More about our project
The birds are the most species-rich group of terrestrial vertebrates. They are found on all continents, and have developed countless specialized properties that have fascinated biologists of all times. Their ability to easily navigate long distances across both land and oceans has among other things led to well-known groups, such as thrushes and larks, being found on all continents. Various evolutionary driving forces have often led to rapid changes in form and function. The appearance of the beak is strongly influenced by the type of food available, while color patterns can be affected by the conflict between the need to be as invisible as possible and to be the one that most clearly signals high social status in the struggle for reproductive success.
This has led to species that live in a similar way or in a similar environment may look similar, even though they are not closely related. On the other hand, populations that have been reproductively isolated for a very long time can also stay very similar to each other because their habitats and other living conditions are so similar that selective pressures for morphological divergence are low. In the first case, previous researchers may have misinterpreted the similarity and treated them as close relatives, while in the second case they may have misinterpreted in a different way and not realized they are no longer the same species.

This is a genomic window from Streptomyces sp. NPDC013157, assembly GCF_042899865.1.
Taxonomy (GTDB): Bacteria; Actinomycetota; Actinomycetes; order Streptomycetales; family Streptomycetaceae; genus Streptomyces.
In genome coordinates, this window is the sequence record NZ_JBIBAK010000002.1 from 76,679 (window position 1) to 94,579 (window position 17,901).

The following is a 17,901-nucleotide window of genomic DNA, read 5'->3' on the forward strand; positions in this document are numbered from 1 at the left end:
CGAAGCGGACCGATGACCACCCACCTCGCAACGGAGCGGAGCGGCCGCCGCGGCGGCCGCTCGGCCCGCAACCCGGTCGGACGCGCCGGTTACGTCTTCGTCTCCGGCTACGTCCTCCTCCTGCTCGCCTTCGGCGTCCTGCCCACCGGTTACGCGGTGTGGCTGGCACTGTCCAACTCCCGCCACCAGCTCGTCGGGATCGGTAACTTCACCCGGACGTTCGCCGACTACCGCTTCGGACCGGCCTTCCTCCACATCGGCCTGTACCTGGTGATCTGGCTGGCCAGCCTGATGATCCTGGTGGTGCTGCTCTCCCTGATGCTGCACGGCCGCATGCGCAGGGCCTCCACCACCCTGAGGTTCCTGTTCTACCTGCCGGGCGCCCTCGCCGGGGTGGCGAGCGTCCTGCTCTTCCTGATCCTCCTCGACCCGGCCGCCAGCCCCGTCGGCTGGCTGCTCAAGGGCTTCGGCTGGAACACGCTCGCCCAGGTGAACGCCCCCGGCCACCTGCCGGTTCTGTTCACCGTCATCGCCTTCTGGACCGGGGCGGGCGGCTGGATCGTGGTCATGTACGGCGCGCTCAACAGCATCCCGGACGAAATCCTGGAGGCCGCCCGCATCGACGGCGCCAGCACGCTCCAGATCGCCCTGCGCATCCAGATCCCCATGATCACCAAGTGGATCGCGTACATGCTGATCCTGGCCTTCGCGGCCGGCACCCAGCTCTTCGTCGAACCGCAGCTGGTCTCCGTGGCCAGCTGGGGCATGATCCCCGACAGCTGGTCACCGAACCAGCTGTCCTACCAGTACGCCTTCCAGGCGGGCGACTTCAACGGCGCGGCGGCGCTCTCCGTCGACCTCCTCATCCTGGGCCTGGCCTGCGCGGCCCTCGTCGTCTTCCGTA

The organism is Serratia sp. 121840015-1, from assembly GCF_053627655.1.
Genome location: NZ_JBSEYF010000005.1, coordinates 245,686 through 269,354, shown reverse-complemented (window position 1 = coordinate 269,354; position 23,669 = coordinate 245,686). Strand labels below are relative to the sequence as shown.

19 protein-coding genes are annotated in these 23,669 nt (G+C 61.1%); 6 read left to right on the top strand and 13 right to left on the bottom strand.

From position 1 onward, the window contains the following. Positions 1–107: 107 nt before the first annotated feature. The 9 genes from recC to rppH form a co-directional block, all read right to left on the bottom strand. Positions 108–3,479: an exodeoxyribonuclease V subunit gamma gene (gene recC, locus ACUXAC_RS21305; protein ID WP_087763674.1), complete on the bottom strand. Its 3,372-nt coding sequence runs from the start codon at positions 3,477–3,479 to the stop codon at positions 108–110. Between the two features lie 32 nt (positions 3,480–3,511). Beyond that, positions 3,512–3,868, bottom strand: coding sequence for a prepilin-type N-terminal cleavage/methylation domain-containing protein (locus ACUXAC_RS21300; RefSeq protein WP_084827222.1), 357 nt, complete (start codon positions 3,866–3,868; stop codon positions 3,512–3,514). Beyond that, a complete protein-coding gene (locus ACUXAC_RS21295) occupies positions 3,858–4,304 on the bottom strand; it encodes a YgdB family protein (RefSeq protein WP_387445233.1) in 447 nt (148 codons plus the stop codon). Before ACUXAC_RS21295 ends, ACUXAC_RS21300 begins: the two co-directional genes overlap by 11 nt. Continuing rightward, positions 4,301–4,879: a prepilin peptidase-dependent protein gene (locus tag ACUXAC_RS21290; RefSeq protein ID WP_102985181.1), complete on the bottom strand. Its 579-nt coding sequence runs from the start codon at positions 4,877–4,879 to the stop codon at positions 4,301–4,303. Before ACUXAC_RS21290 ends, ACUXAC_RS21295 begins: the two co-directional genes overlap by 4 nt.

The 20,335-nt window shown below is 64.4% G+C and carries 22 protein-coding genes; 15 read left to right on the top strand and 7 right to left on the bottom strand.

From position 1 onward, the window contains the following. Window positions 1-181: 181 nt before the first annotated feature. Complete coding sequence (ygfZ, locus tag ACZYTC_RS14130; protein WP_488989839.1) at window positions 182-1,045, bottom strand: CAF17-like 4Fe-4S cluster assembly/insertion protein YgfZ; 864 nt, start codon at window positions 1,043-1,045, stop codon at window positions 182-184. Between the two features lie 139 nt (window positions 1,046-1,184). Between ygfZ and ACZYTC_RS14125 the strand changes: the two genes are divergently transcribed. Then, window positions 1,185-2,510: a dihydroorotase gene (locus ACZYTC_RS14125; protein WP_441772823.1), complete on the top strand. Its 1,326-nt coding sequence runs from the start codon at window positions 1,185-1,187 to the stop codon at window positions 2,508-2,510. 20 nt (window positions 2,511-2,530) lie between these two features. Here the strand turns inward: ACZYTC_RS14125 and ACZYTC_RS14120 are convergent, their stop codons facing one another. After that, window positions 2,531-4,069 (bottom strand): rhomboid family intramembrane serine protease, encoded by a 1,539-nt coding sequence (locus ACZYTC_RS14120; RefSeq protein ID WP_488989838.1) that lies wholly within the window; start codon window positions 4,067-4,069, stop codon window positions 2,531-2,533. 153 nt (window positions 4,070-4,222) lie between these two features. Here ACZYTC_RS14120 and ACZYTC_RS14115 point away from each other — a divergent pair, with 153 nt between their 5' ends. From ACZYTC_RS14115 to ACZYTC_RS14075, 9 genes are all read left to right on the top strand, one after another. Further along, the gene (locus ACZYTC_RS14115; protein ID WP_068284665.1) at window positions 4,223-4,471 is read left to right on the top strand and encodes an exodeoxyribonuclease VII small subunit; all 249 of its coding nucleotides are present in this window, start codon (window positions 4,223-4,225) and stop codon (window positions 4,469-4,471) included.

Our research aims to understand how species and groups of species are related by using genetic markers, which give a more neutral picture of the relationship compared to just looking at external similarities and differences, which in many cases has proven unreliable.
The first step in examining how different species are related may be to determine how species should be delimited. In each individual location it is usually easy to determine which species occur, but in a different place on earth what appears to be the same species may look slightly different, and the question then becomeswhether they should be regarded as different subspecies or as different species. By studying how similar populations in different areas vary in appearance, song, behavior and genetics, the project has discovered several bird species previously unknown to science, and that many subspecies actually meet the requirements to be considered species.